Key point: In some states, clergy are considered to be employees protected by workers compensation law. This may mean that their employing church must pay workers compensation insurance for both clergy and lay employees.
The Montana Supreme Court ruled that a Lutheran pastor was an employee of his church for purposes of workers compensation coverage, and accordingly the church had to pay workers compensation insurance for him.
The church argued that its pastor was self-employed rather than an employee, and pointed out that the pastor reported his federal income taxes and social security taxes as a self-employed person. It also vigorously maintained that the relationship between a church and its pastor is a purely theological matter, and that by "calling" a pastor a church "does not set up a relationship of employer to employee, but rather a relationship of pastor to a congregation, as a shepherd."
The church claimed that its constitutionally protected right to practice its religion would be violated if the state could force it to treat its pastor as an employee for purposes of workers compensation coverage. The state supreme court disagreed. It began its opinion by rejecting the church's contention that the pastor was self-employed rather than an employee. It acknowledged that self-employed persons were not covered by workers compensation, but it concluded that the pastor was an employee for purposes of workers compensation coverage despite the fact that he reported his income taxes and social security taxes as a self-employed person.
The court noted that the definition of the term employee is a broad one for workers compensation purposes, and that it can be established if an employer furnishes equipment and supplies to a worker. It noted that the church in this case provided most if not all of its pastors equipment and supplies, including an office, place of worship, and clerical vestments, and in addition provided a support staff consisting of a full-time secretary and a part-time bookkeeper. The court then noted: "[T]he furnishing of equipment is strong evidence of control and of a lack of independence and by itself is sufficient to establish the pastor's status as an employee. When an employer furnishes valuable equipment, an employment relationship almost invariably exists."
The court also rejected the church's claim that its first amendment rights were violated by the state's classification of its pastor as an employee. It noted that "the state may regulate affairs impacting religious activity when there is an overriding governmental interest in so doing." The provision of workers compensation benefits is such an interest, the court concluded. This conclusion was reinforced by the fact that the church had paid workers compensation insurance for its pastor for several years without objection.
The court acknowledged that the civil courts cannot interfere with the relationship between a church and its pastor, but it concluded that in this case only the relationship between the church and the workers compensation system was being scrutinized.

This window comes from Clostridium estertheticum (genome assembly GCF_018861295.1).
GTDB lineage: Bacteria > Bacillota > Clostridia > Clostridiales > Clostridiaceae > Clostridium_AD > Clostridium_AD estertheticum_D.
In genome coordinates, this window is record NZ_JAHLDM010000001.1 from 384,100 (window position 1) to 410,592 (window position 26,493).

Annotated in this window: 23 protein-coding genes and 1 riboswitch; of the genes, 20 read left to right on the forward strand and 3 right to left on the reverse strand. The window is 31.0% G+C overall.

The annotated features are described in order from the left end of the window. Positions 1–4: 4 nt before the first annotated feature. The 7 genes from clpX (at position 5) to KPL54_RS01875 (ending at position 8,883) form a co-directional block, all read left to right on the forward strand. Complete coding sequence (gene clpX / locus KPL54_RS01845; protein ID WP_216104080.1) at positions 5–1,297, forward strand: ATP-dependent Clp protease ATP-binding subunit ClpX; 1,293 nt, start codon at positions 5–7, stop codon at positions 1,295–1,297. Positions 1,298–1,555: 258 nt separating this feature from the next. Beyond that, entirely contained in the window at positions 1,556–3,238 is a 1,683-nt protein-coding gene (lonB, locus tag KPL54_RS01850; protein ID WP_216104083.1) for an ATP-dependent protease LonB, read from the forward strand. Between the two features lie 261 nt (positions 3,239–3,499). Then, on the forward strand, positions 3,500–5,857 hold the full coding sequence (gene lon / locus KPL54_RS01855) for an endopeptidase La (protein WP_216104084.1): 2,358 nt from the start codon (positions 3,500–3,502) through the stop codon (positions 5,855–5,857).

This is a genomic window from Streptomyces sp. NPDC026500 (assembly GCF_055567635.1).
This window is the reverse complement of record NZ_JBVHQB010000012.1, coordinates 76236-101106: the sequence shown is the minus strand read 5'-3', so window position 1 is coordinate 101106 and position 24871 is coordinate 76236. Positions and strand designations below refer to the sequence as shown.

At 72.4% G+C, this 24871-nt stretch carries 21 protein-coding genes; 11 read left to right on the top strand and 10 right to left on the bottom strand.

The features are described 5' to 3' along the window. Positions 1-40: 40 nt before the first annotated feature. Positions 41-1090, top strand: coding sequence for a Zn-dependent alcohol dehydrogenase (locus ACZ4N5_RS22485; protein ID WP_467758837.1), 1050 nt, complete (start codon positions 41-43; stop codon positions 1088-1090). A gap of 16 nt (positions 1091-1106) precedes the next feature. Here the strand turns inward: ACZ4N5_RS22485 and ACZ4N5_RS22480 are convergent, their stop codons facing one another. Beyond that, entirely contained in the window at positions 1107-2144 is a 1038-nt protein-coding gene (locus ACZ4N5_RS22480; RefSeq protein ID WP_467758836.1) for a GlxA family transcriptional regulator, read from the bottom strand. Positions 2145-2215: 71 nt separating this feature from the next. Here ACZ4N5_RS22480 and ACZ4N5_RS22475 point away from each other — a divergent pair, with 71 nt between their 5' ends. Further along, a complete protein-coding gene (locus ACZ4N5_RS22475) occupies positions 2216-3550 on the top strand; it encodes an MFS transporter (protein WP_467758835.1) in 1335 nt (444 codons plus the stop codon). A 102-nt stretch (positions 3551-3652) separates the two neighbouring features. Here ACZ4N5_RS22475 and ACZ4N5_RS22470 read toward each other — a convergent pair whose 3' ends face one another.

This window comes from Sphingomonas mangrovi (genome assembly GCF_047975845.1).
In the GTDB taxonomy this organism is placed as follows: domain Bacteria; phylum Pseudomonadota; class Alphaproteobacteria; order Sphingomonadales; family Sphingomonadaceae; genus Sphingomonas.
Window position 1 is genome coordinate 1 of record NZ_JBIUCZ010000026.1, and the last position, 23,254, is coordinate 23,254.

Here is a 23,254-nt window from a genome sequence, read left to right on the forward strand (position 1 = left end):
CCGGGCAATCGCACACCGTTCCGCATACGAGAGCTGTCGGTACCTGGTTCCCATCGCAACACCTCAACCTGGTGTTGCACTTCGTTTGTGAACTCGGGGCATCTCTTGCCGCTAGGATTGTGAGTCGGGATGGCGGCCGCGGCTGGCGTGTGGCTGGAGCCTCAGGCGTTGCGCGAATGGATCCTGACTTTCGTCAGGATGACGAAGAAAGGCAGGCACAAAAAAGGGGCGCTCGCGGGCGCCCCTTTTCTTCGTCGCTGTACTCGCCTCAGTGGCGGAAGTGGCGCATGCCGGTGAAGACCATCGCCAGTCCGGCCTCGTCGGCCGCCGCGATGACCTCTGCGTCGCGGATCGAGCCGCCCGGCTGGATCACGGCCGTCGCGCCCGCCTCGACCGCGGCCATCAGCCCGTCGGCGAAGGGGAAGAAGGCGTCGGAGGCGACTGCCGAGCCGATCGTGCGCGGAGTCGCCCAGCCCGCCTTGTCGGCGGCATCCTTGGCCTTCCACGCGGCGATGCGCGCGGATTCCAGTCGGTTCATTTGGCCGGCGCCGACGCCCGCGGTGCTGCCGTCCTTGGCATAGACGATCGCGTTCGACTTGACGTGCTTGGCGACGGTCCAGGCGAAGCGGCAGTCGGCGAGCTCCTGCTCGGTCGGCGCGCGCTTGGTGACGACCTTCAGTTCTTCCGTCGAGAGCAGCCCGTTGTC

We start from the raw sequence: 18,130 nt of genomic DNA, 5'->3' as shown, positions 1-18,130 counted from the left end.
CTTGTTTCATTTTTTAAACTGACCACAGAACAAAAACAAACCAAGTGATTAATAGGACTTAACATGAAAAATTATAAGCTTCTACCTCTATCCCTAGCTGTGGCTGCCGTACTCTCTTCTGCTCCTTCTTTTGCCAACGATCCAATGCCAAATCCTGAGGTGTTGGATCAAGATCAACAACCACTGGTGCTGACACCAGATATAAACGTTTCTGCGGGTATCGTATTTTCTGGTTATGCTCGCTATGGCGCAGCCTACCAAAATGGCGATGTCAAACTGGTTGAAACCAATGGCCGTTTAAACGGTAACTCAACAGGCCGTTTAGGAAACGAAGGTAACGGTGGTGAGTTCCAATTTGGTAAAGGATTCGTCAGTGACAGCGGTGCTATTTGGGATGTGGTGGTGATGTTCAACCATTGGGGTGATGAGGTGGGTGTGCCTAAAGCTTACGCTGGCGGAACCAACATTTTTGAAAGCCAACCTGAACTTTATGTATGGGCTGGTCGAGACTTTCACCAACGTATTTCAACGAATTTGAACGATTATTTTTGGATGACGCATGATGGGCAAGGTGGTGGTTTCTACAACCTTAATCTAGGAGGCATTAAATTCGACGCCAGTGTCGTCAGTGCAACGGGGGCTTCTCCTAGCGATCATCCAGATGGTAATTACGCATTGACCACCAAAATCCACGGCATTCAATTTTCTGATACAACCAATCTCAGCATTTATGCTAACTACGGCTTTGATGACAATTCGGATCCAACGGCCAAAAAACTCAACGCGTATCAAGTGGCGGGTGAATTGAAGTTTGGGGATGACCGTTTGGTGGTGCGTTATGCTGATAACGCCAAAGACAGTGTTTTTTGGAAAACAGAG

What this means for churches
This case is an important development for the following reasons. First, it illustrates that clergy will be considered "employees" subject to workers compensation law in a number of states, even if they report their income taxes and social security taxes as self-employed persons. In other words, the classification of a minister as an employee for purposes of workers compensation coverage is an entirely independent issue that is not affected by the minister's status for federal tax purposes. Second, this case illustrates that the definition of the term minister is very broad for purposes of workers compensation coverage. Third, the court in this case concluded that under the state constitutional guaranty of religious freedom a "compelling state interest" is still needed to justify an interference with religious freedom.
In 1990, the United States Supreme Court ruled that a compelling state interest no longer is necessary to justify an interference with religious freedom under the first amendment to the United States Constitution. The Montana case illustrates that the protection of religious liberty may be stronger under some state constitutions than under the United States Constitution.
Finally, this case suggests that churches should review carefully their ministers' status for workers compensation purposes. Do you pay workers compensation insurance for the ministers on your staff? If not, why not? Are you assuming that the ministers are self-employed? If so, this is a very risky assumption. Keep in mind that one of the most common exclusions in church insurance policies is for injuries sustained by employees in the course of their employment. Such injuries are excluded from coverage because it is assumed that such persons are covered under workers compensation. As a result, churches that do not pay workers compensation insurance premiums for their ministers may be incurring a significant uninsured risk. If you do not believe that your ministers are covered by workers compensation, you should discuss this with a local attorney for further clarification. St. John's Lutheran Church v. State Compensation Insurance Fund, 830 P.2d 1271 (Mont. 1992)